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### Re: REGEN Question

One thing I've often wondered is, at what speed does coasting in neutral results in higher losses than using regenerative braking at a lower speed?

The reason I suspect that happens eventually is that wind resistance is proportional to the square of the speed at which you are travelling. So, it seems to make logical sense that, at some point, if you keep picking up speed in neutral down a steep hill, the losses due to wind resistance will negate any efficiency gains due to coasting and will only get worse the faster you go. Stated a different way, since you would be travelling at a considerably lower speed when in B mode (vs coasting) going down the same steep hill, then the efficiency losses due to regen braking would be more than offset by the lower losses due to wind resistance.

I'm guessing that you'd have to be coasting for a long time on a steep grade though before you would hit the speed at which coasting becomes less efficient than regen braking.

Is there a physicist in the house?
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LeftieBiker
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### Re: REGEN Question

The regen efficiency figure I've read is "up to 39%." It could well be 25% under many circumstances.
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IssacZachary
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### Re: REGEN Question

alozzy wrote:One thing I've often wondered is, at what speed does coasting in neutral results in higher losses than using regenerative braking at a lower speed?

The reason I suspect that happens eventually is that wind resistance is proportional to the square of the speed at which you are travelling. So, it seems to make logical sense that, at some point, if you keep picking up speed in neutral down a steep hill, the losses due to wind resistance will negate any efficiency gains due to coasting and will only get worse the faster you go. Stated a different way, since you would be travelling at a considerably lower speed when in B mode (vs coasting) going down the same steep hill, then the efficiency losses due to regen braking would be more than offset by the lower losses due to wind resistance.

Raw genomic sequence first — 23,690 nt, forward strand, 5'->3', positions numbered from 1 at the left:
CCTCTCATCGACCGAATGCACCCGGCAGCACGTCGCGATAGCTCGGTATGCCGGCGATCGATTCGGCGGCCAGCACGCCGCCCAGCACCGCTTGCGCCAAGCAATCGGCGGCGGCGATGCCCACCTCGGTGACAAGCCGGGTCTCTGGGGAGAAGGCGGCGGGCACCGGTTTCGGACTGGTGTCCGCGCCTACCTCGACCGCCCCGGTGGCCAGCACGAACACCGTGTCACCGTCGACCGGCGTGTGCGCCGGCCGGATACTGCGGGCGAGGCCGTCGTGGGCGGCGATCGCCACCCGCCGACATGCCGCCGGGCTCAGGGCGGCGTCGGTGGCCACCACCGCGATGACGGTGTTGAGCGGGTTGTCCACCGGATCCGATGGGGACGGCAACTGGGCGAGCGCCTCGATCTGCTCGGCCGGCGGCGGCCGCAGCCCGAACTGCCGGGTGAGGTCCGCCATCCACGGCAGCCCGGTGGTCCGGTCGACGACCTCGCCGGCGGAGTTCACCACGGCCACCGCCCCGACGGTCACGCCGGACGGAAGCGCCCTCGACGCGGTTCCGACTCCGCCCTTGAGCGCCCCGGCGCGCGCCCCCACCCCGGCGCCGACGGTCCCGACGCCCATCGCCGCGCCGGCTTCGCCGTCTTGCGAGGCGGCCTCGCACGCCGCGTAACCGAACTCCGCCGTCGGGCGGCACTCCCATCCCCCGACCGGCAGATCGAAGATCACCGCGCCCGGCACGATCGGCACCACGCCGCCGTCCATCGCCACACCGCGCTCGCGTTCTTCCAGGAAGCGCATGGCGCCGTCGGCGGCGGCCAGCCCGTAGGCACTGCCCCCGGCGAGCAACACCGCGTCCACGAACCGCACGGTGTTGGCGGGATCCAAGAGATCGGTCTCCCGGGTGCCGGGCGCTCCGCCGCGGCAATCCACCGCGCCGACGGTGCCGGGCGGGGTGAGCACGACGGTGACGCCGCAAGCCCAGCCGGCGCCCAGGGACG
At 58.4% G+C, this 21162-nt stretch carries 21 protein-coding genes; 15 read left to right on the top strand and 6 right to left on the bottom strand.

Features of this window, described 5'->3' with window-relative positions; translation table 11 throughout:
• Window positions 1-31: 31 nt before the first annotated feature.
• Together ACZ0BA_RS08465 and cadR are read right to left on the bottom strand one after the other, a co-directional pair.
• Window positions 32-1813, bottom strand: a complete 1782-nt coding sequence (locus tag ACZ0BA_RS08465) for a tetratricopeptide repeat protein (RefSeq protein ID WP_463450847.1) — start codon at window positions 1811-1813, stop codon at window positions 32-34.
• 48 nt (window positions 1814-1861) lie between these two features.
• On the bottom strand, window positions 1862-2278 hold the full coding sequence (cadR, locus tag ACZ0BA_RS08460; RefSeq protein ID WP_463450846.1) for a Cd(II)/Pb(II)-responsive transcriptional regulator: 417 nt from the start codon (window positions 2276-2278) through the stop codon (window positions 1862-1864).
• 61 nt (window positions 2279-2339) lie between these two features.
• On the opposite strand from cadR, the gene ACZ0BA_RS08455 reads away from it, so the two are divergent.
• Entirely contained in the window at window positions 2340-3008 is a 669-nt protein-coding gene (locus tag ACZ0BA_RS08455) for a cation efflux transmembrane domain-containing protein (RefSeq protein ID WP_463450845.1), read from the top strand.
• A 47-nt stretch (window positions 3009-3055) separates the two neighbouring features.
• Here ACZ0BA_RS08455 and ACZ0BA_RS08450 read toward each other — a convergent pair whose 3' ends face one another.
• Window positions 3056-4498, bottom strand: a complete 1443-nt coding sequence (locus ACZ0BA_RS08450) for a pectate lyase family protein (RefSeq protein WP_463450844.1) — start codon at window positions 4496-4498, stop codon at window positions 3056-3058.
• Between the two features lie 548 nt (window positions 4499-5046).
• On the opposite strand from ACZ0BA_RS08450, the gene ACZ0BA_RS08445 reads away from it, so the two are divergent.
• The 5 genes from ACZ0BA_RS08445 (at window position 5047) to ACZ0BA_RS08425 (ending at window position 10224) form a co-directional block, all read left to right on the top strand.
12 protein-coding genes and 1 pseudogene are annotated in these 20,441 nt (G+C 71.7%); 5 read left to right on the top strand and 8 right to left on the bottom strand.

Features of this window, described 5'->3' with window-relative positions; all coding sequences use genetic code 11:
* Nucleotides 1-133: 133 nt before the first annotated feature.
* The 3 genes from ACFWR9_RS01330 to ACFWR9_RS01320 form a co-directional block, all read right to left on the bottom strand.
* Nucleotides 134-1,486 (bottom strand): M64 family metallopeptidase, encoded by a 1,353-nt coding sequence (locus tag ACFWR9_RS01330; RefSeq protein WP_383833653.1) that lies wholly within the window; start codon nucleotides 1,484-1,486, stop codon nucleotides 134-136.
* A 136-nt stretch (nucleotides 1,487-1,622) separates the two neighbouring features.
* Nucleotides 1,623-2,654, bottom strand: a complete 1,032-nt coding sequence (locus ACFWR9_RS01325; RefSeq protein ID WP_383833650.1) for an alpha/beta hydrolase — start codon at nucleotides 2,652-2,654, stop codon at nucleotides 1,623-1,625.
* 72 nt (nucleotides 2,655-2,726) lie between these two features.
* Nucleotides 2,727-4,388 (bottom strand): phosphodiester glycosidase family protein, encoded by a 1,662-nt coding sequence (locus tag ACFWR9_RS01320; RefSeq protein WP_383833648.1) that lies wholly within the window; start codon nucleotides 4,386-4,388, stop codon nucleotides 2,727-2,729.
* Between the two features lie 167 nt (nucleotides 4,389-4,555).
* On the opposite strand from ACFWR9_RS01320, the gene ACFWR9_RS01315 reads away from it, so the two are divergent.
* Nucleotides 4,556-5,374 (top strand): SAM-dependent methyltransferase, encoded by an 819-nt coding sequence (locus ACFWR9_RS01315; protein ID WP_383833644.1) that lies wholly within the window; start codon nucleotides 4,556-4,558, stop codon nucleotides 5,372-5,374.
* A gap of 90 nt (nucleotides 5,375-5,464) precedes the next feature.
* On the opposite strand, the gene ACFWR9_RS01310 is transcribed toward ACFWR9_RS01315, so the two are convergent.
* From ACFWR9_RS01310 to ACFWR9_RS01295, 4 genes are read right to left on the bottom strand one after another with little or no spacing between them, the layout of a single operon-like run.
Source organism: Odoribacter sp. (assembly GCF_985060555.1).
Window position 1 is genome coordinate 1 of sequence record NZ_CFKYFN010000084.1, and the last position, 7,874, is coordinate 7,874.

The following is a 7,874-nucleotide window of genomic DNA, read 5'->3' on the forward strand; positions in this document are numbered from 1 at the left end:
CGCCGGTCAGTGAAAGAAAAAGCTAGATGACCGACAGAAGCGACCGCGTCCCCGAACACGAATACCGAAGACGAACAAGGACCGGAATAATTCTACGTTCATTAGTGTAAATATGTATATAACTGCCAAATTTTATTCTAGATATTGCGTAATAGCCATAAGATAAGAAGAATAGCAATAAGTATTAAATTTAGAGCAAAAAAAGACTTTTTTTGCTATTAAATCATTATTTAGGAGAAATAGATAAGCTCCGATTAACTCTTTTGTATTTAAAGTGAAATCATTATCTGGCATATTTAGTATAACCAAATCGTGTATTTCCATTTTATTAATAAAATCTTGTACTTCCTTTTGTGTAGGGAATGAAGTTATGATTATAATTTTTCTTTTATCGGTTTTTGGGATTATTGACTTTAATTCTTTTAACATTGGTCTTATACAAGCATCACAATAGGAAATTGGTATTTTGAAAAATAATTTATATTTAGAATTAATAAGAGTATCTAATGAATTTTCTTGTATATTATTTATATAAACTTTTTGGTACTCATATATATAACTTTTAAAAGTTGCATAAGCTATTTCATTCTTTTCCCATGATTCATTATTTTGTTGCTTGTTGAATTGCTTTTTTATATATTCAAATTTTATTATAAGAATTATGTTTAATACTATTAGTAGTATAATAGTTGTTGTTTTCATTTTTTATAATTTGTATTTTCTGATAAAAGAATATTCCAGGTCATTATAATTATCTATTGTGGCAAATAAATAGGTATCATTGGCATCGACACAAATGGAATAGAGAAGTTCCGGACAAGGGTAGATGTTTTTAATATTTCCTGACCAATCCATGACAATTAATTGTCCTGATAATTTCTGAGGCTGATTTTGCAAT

I'm guessing that you'd have to be coasting for a long time on a steep grade though before you would hit the speed at which coasting becomes less efficient than regen braking.

Is there a physicist in the house?

Going downhill, yes. If the slope is exactly the right grade to maintain 100kph, then by going 50kph will only be the result of regen. Actually, the only way to slow down from 100kph in that situation is to use regen. But let's you could change the grade of the road, then things would be different since regen would not be the only factor.

Actually, the most efficient road would be one that has a grade just steep enough to maintain the exact speed you're after. Such a road would not cause any regen losses at all.

But what about a flat road? Say you're traveling along at 200kph or around 125mph. That's about 55.556m/s. 55.556^2 x 1500kg = 4,629,703.704J, or around 1.29kWh of kinetic energy. Now if you could slam on your regen and instantaneously convert all that into electric energy at 39% then you'd get around 1/2 kWh hour back. At 6km or 4 miles per kWh you could go 3km or 2 miles. In reality you'd probably get a bit less than 1/2kWh back since that would require you to come to a stop instantaneously from 200kph to 0kph. So you won't be able to go even 3km or 2 miles on regen energy from slowing down from 200kph. But how far could you coast from 200kph on a flat road? My guess is that you'd be able to coast farther than 3km or 2 miles. But that's just my guess.